Yesterday, September 15, I attended the Atlanta production of Christina Ham’s play, Four Little Girls, at the Martin Luther King, Jr. International Chapel located on the Morehouse campus. The Spelman College Glee Club, two local choirs, and local actors and actresses performed Ham’s work to commemorate the grim, 50th anniversary of the decimation of the 16th Street Baptist Church, which led to the death of six children. Addie Mae Collins, Denise McNair, Carole Robertson, and Cynthia Wesley were torn apart by the 19 sticks of dynamite planted near the ladies lounge were they were readying themselves for the church’s annual Youth Day service that featured children in the roles customarily/ritually performed by adults. 13-year-old Virgil Ware was a victim of the bomb’s aftermath. Six hours after the blast, Eagle Scouts, Larry Joe Simms and Michael Lee Farley left a segregationist rally and shot at the Ware brothers as Virgil was riding on the handle bars of his 16-year-old brother’s bike; Virgil was hit twice. Simms and Farley received two-years of probation as their punishment. Police officer Jack Parker shot 16-year-old Johnny Robinson in the back. Robinson was a participant in the demonstrations that occurred in the wake of the blast. Parker accused Robinson of throwing a rock. As Robinson and other children fled, Parker shot Robinson in the back. Parker was never charged for this crime.
Performing the play was a national event featuring theater groups from around the country offering this work through Project1 Voice. By conveying the girls’ dreams, the play sought to recover their humanity through a depiction of the vibrancy destroyed as a result of the “brutal imagination” that defined the Jim Crow south. As a national event, the play’s power, at least for me, stemmed from the imaginative way it confronts the country’s seeming inability to mourn the lives of black children. In this way, the play reminded me of a wonderful scene in Beloved between Denver and Beloved. The black body of the novel is everywhere in pieces. The black enslaved have been through an experience that literally made bits of their lives. Unlike the slave traders who packaged these bits for sale, the novel examines how black people interpreted the bits and pieces of their lives and the responsibility it involved. A moment between Denver and Beloved offers an example of how black people helped one another make meaning of the bits and pieces of their lives. In the scene, Beloved reaches into her mouth and extracts a tooth:
Beloved looked at the tooth and thought, This is it. Next would be her arm, her hand, a toe. Pieces of her would drop maybe one at a time, maybe all at once. Or on one of those mornings before Denver woke and after Sethe left she would flyapart. It is difficult keeping her head on her neck, her legs attached to her hips when she is by herself. Among the things she could not remember was when she first knew she could wake up any day and find herself in pieces. (133)
Denver teaches Beloved how to mourn. When she observes her pulling out her own tooth, she asks Beloved if it hurts. When she confirms that it does, Denver asks her, “If it hurts, why don’t you cry?” (133) Her answer came in the form of tears. Beloved then pays tribute to other moments in her life when “it hurt.” Denver also assists Beloved by keeping her arm around Beloved’s shoulder thereby giving her hope that she would not fall apart (134). Staging Four Little Girls opened up a space to reflect on the violence that has historically characterized the lives of black children whose horrible fate leaves no teared stained streaks on the nation’s face.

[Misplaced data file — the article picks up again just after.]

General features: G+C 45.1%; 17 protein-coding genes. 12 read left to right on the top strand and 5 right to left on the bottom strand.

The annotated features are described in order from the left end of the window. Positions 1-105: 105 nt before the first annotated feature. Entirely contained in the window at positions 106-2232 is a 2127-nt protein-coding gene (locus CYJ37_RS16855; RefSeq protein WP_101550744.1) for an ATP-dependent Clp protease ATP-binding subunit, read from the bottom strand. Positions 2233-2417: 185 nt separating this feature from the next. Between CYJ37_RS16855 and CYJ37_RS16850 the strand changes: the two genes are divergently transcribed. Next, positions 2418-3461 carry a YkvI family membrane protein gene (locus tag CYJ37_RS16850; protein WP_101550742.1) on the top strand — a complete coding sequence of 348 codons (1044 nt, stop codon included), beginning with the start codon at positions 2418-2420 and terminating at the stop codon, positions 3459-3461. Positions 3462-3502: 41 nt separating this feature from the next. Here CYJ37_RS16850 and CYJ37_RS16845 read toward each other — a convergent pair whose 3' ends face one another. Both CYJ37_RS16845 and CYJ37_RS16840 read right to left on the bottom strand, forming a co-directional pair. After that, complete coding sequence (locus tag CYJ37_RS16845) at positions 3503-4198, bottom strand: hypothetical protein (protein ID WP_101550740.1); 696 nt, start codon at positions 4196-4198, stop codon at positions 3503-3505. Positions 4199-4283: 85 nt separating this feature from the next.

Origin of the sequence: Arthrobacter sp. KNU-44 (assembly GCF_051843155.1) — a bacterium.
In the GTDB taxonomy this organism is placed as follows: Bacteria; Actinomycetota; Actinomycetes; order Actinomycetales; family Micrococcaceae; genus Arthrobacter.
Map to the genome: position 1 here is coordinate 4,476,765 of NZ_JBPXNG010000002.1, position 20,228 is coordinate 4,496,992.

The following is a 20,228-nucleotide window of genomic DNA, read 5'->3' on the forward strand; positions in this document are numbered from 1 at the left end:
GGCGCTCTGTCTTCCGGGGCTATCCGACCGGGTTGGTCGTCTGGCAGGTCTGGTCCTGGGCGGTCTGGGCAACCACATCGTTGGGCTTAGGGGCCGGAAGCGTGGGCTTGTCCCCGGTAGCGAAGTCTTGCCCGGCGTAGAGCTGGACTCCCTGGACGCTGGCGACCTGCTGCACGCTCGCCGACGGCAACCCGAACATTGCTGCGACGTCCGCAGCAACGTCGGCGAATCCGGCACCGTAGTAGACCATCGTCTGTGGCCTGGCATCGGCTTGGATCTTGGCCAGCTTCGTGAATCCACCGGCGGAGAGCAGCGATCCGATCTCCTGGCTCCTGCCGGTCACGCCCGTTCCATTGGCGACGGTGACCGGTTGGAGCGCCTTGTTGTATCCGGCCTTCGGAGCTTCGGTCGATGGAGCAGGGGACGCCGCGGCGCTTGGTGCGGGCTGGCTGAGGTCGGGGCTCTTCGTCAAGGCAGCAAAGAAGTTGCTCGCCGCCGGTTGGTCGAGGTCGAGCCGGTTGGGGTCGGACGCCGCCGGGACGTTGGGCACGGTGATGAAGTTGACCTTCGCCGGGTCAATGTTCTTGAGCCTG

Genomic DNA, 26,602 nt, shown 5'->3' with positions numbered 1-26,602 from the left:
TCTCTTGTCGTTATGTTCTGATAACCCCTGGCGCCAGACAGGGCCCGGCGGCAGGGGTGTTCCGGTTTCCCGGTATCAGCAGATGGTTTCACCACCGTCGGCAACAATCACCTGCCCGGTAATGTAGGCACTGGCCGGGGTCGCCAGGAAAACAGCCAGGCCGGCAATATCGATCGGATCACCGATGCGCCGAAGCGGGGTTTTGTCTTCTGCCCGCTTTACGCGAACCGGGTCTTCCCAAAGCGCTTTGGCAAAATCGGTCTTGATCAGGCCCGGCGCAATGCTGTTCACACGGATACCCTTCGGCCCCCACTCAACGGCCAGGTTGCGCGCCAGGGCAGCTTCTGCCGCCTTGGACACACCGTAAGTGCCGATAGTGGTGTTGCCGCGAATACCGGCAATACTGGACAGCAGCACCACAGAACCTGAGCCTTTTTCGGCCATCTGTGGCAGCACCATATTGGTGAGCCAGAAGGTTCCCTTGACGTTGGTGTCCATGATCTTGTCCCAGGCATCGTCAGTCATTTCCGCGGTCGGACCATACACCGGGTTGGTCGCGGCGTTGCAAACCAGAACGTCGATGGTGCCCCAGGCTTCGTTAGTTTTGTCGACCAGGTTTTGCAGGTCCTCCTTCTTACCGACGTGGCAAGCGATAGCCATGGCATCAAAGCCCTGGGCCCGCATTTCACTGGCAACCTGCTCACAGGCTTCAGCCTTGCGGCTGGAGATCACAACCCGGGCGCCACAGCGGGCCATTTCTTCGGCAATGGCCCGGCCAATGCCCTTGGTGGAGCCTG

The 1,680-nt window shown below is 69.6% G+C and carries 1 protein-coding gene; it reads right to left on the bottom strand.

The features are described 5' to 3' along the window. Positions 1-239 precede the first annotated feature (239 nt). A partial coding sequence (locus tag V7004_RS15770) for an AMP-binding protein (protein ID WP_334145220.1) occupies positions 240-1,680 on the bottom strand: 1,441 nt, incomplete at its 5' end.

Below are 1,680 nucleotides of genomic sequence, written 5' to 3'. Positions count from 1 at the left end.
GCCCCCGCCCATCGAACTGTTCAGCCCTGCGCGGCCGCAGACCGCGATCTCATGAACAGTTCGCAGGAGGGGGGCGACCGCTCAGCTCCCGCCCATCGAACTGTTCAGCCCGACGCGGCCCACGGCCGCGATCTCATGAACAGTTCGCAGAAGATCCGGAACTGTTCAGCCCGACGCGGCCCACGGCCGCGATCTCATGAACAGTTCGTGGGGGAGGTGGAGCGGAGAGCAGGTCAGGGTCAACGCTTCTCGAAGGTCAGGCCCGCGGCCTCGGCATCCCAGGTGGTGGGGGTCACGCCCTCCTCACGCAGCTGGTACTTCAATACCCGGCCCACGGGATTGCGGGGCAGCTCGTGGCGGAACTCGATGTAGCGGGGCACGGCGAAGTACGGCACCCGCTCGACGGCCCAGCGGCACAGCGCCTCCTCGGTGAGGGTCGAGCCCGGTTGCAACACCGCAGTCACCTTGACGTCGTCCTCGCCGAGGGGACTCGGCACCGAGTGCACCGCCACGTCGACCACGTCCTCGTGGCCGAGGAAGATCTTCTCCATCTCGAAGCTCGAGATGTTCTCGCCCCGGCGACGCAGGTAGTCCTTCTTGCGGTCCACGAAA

Recently, I’ve been doing some thinking about a detail regarding the life of Robert “Yummy” Sandifer who at age 11 was the victim of gang warfare in Chicago during the summer of 1994. That child was so unloved that the family could only find a mugshot of him to use for the funeral program. He also died a September death. Very few mourned that child’s death. To that end, there’s not a single marker in Atlanta to commemorate the lives of the scores of black children murdered during that brutal period in the city from 1979-1981. This country acts as if black children are supposed to die violently and black people are accustomed to this reality; it’s a terrible, troubling fiction.
Although I understand Ham’s decision to craft the dreams of Addie Mae Collins, Denise McNair, Carole Robertson, and Cynthia Wesley through the everyday longings of an average young, American girl, I think there are other possibilities for representing their interior lives beyond casting them as black Gidgets. Angela Davis grew up in Birmingham and her autobiography reveals her to have been a critical thinker even as a child; she recognized poverty, rejection, racial hierarchy. The penultimate scene in the play features the actresses as the dead girls standing before
a screen featuring photographs of McNair, Robertson, Collins, and Wesley. The photograph features a caption that reads, “WHO WILL YOU BE?” yet the play really only prepares you to answer the question, “Where will you work?” or “How do you wish to earn money?” In 1963, Black Americans did not accept segregation as a norm. They disagreed with white supremacist claims regarding their inferiority. Giving such a critique, “WHO WILL YOU BE?” would not have been read as a question about professionalization. They most likely would have answered the question for what it seems to interrogate, namely, ontology and value theory. Thus, they might have answered, “I WANT TO BE FREE?” and “I WANT DIGNITY AND INTEGRITY TO QUALIFY MY LIFE.” Imagining this response is certainly worthwhile and relevant as the nation still casts the death of black children as a norm and not a catastrophe. The United States should spend at least two minutes everyday feeling ashamed of itself.